5 fantastic food and cookery books published in November 2021

covers of the five books featured

It’s November, and time once again to round up food and cooking books released this month.

See also: Four of the best barbecue books published in 2021

As ever, I bias the selection in favour of less well-known authors and try to choose titles that offer readers a compelling story and cuisine to learn more about – or a clear opportunity to improve their cooking.

It might be the prospect of both winter approaching and the excess of the festive season, but for the most part I seem to have picked out books that feature lighter dishes from far-flung places. Enjoy!

30 Minute Mowgli: Fast Easy Indian from the Mowgli Home Kitchen

By Nisha Katona

Published by Nourish Books on 9 November

Nisha Katona is the creator of Mowgli Indian restaurants, a runaway success offering cities across the UK Indian food with a difference.

Instead of British-style curries, Mowgli is inspired by dishes eaten in India, in many cases with a contemporary twist.  

And in this, her third cookbook, the focus is on light, healthy Indian food (and one chapter on pasta!) that can be whipped up at home in less than 30 minutes.

Some of the 100 recipes include:

• Quick Angry Tandoori

• Gingerbread Lamb Steaks

• Indian French Toast

• Prawn and Broccoli Curry

• Ginger Beer, Onion and Broccoli Bhajis

• Back of the Fridge Curry

The Latin American Cookbook

By Virgilio Martínez

Published by Smith & Baxter on 3 November

This tome collects a frankly extraordinary 600 recipes from 22 countries, and is one that I can’t wait to get a copy of and review in more depth.

Virgilio Martínez is another chef who has featured on the Netflix series Chef’s Table (Like Rodney Scott, whose new book we recently featured) and is a passionate advocate of food from Latin America – particularly Peru.

His flagship restaurant, Central, in Lima, Peru, is often regarded as one of the best in Latin America, if not the world.

The book is described as documenting the ‘vibrant food and culture of one of the earth’s most extraordinary geographical regions’.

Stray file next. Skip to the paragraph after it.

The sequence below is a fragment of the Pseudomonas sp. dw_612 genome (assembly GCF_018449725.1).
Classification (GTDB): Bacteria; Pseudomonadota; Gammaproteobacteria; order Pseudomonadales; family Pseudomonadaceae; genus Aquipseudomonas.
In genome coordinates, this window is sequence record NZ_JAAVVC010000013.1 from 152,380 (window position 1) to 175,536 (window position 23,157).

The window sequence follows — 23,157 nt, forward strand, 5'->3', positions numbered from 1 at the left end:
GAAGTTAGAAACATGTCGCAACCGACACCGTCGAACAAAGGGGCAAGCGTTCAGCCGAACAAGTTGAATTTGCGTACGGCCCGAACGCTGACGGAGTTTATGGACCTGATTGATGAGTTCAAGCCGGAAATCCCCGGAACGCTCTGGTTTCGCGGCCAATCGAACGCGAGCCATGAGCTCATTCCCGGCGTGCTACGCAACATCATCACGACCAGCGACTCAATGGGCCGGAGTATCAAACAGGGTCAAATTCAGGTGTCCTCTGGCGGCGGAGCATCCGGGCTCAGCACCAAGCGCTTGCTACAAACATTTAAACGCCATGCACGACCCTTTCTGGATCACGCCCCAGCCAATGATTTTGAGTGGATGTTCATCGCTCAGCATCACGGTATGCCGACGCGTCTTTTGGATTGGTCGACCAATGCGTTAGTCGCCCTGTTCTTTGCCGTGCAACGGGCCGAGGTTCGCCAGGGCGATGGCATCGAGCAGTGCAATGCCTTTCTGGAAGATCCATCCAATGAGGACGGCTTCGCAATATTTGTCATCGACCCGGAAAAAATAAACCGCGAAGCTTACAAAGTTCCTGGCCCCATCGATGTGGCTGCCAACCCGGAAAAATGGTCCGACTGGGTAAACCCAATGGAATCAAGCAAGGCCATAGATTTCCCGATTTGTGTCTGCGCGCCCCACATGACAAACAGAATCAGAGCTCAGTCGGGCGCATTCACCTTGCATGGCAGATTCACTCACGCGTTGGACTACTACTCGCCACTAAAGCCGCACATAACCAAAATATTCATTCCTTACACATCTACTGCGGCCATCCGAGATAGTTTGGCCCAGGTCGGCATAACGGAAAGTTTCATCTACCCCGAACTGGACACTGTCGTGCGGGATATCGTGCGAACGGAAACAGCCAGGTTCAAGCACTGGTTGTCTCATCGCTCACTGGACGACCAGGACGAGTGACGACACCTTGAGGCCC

It certainly looks like an exhaustive account of a cuisine that may not always enjoy the prominence it deserves here in the UK.

Bayrut: Recipes from the heart of a Lebanese city kitchen

By Hisham Assaad

Published by Smith Street Books on 4 November

Food blogger Hisham Assad built up a loyal following on his blog, Cookin5m2, for his bright and beautiful dishes that showcase the food of Beirut, the capital of Lebanon.

In this, Assad’s first cookbook, readers are promised a showcase of the city’s food, both traditional fare and more modern interpretations of Lebanese dishes.

Beirut is considered a melting pot of influences and cultures, which is reflected in the diverse food offered.  

Bread Ahead: The Expert Home Baker A Masterclass in Classic Baking

By Matthew Jones

Published by Hardie Grant on 11 November

If you have ever wandered around Borough Market close to London Bridge, you may have noticed a big glass room full of would-be home bakers on a course from Bread Ahead.

What began as a market stall is now three baking schools and five sites across London – and now, a cookbook that says it will hand readers the knowledge required to become an expert home baker.

Recipes include both sweet and savoury classics like Victoria sponge or chocolate chip cookies, as well as seasonal bakes such as mince pies and Christmas puddings.

As this is a book from someone whose business revolves around making people better bakers, I have high hopes that it will be a valuable addition to the Food Book Reviews bookcase and one that I hope to review in more detail soon.

Grains for Every Season: Rethinking Our Way with Grains

Joshua McFadden Martha Holmberg

Published by Artisan in November

Flicking through Joshua McFadden’s first book, ‘Six Seasons: A New Way With Vegetables’, is enough to make you feel more healthy without tasting a thing.

Dishes are complex, fresh and visually stunning. Joshua clearly cares about the ingredients he is using, and great care is taken to elevate individual vegetables into creations that sound, look and taste great.

This latest instalment focuses on grains and gives them the same treatment. Rather than organised by season, as the vegetable book was, 200 recipes in this new title are organised by grain type.

And if you thought creativity would be required to put 200 recipes about grains in one book, you would be right.  

Dishes include Peanut Butter–Barley Cookies, Buckwheat Cream Scones or Cast-Iron Skillet Spelt Cinnamon Rolls.

Like our guide to Latin American cooking, above, this might be the only book about grain cookery you ever need.

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